Author Info: (1) Department of Clinical Research in Tumor Immunology, Osaka University Graduate School of Medicine, Osaka, Japan. Department of Obstetrics and Gynecology, Osaka University Graduate School of Medicine, Osaka, Japan. (2) Department of Clinical Research in Tumor Immunology, Osaka University Graduate School of Medicine, Osaka, Japan. Drug Discovery & Disease Research Laboratory, Shionogi & Co., Ltd., Toyonaka, Japan. (3) Department of Clinical Research in Tumor Immunology, Osaka University Graduate School of Medicine, Osaka, Japan. Department of Obstetrics and Gynecology, Osaka University Graduate School of Medicine, Osaka, Japan. (4) Department of Clinical Research in Tumor Immunology, Osaka University Graduate School of Medicine, Osaka, Japan. Drug Discovery & Disease Research Laboratory, Shionogi & Co., Ltd., Toyonaka, Japan. (5) Department of Clinical Research in Tumor Immunology, Osaka University Graduate School of Medicine, Osaka, Japan. (6) Department of Clinical Research in Tumor Immunology, Osaka University Graduate School of Medicine, Osaka, Japan. (7) Department of Obstetrics and Gynecology, Osaka University Graduate School of Medicine, Osaka, Japan. (8) Department of Obstetrics and Gynecology, Osaka University Graduate School of Medicine, Osaka, Japan. (9) Department of Obstetrics and Gynecology, Osaka University Graduate School of Medicine, Osaka, Japan. (10) Department of Obstetrics and Gynecology, Osaka University Graduate School of Medicine, Osaka, Japan. (11) Department of Urology, Osaka University Graduate School of Medicine, Osaka, Japan. (12) Department of Clinical Research in Tumor Immunology, Osaka University Graduate School of Medicine, Osaka, Japan. Drug Discovery & Disease Research Laboratory, Shionogi & Co., Ltd., Toyonaka, Japan. (13) Department of Clinical Research in Tumor Immunology, Osaka University Graduate School of Medicine, Osaka, Japan. (14) Department of Obstetrics and Gynecology, Osaka University Graduate School of Medicine, Osaka, Japan. (15) Department of Obstetrics and Gynecology, Osaka University Graduate School of Medicine, Osaka, Japan. (16) Department of Obstetrics and Gynecology, Osaka University Graduate School of Medicine, Osaka, Japan. (17) Department of Clinical Research in Tumor Immunology, Osaka University Graduate School of Medicine, Osaka, Japan.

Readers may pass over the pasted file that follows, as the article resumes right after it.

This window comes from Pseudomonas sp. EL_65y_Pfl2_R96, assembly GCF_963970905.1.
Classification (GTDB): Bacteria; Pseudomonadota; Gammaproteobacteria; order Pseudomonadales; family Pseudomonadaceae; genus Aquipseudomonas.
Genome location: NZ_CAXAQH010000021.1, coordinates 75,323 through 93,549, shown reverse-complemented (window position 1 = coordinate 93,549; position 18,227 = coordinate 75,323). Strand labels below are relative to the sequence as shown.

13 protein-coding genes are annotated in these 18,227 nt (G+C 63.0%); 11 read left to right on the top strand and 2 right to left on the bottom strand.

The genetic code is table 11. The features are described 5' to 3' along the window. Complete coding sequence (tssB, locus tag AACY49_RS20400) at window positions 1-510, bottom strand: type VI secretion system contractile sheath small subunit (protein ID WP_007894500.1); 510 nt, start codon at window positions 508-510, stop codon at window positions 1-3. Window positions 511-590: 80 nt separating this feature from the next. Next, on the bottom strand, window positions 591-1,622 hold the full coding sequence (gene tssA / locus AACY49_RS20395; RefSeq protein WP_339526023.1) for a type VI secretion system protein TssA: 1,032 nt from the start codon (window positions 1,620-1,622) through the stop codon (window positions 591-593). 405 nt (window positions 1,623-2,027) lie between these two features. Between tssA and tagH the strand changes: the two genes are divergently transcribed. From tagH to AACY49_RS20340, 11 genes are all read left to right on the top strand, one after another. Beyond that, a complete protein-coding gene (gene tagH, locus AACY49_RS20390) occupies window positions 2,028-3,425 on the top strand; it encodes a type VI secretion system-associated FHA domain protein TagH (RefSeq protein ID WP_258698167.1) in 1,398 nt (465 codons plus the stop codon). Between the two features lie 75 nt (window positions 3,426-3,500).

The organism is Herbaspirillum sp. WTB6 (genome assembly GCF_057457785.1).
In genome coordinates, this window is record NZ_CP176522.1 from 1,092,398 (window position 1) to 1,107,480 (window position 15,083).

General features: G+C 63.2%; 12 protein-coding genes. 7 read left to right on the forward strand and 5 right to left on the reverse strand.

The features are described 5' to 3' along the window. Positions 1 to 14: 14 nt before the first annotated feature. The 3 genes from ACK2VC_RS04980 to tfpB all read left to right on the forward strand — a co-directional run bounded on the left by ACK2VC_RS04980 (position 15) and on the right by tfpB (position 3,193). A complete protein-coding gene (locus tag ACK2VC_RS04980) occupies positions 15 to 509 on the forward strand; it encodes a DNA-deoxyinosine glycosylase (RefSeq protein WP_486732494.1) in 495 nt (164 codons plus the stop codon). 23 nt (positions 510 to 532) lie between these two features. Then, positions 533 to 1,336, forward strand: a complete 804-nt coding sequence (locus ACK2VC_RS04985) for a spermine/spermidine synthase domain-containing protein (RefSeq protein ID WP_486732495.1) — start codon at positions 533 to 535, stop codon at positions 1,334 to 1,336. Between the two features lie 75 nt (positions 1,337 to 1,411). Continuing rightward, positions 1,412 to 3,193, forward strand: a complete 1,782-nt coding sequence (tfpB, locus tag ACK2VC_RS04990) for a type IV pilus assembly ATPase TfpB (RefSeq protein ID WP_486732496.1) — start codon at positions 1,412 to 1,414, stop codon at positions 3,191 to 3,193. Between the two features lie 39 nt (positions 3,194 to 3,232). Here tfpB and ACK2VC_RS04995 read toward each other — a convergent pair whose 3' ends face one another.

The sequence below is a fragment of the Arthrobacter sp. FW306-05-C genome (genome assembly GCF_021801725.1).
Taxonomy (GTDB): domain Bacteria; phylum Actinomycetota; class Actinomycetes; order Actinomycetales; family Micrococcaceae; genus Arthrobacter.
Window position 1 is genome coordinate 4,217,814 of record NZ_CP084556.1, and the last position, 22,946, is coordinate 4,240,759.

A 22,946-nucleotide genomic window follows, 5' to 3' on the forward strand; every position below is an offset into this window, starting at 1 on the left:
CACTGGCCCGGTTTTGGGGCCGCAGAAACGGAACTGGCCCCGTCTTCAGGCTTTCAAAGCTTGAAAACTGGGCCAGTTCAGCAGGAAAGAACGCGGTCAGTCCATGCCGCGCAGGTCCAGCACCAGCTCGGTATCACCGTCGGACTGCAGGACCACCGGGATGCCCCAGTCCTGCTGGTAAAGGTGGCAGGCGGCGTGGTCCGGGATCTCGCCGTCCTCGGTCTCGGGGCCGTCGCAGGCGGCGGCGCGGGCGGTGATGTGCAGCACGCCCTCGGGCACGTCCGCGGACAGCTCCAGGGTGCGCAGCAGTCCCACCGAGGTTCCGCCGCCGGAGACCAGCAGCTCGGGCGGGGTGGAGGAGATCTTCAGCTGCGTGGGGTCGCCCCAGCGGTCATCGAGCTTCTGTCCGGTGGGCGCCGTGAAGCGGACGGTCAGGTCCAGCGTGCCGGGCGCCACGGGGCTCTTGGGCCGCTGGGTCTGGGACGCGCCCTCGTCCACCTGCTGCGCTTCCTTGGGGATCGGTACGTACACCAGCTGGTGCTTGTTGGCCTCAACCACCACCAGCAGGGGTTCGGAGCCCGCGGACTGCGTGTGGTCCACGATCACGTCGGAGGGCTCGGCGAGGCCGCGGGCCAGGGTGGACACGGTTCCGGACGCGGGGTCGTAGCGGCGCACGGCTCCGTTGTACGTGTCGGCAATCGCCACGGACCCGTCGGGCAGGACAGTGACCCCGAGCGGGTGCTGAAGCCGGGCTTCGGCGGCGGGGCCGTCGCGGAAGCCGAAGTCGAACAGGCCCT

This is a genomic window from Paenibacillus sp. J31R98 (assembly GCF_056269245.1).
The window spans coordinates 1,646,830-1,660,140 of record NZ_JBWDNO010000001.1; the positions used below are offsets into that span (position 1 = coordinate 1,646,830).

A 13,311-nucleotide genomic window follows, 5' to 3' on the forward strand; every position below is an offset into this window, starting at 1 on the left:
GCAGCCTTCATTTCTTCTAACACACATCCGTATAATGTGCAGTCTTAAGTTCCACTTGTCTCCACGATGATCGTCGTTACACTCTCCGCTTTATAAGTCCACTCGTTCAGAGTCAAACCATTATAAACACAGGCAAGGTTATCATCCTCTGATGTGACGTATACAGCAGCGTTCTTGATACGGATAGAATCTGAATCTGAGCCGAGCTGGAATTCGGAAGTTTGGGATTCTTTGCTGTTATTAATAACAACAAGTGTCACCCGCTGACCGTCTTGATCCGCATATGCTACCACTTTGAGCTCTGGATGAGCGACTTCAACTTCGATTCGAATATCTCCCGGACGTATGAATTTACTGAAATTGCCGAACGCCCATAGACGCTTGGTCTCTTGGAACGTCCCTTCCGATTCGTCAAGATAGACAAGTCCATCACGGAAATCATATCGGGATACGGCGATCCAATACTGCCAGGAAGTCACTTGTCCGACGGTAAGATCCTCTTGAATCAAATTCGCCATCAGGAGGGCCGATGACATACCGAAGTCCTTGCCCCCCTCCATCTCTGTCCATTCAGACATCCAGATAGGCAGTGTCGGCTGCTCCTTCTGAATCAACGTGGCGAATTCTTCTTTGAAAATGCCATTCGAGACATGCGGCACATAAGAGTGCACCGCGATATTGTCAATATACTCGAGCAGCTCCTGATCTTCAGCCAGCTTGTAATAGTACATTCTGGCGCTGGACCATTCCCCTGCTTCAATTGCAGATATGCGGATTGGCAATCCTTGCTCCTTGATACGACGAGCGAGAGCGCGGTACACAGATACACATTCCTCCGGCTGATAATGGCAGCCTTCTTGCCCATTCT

Endoplasmic Reticulum Aminopeptidase 1 beyond Antigenic Peptide-Processing Enzyme in the Endoplasmic Reticulum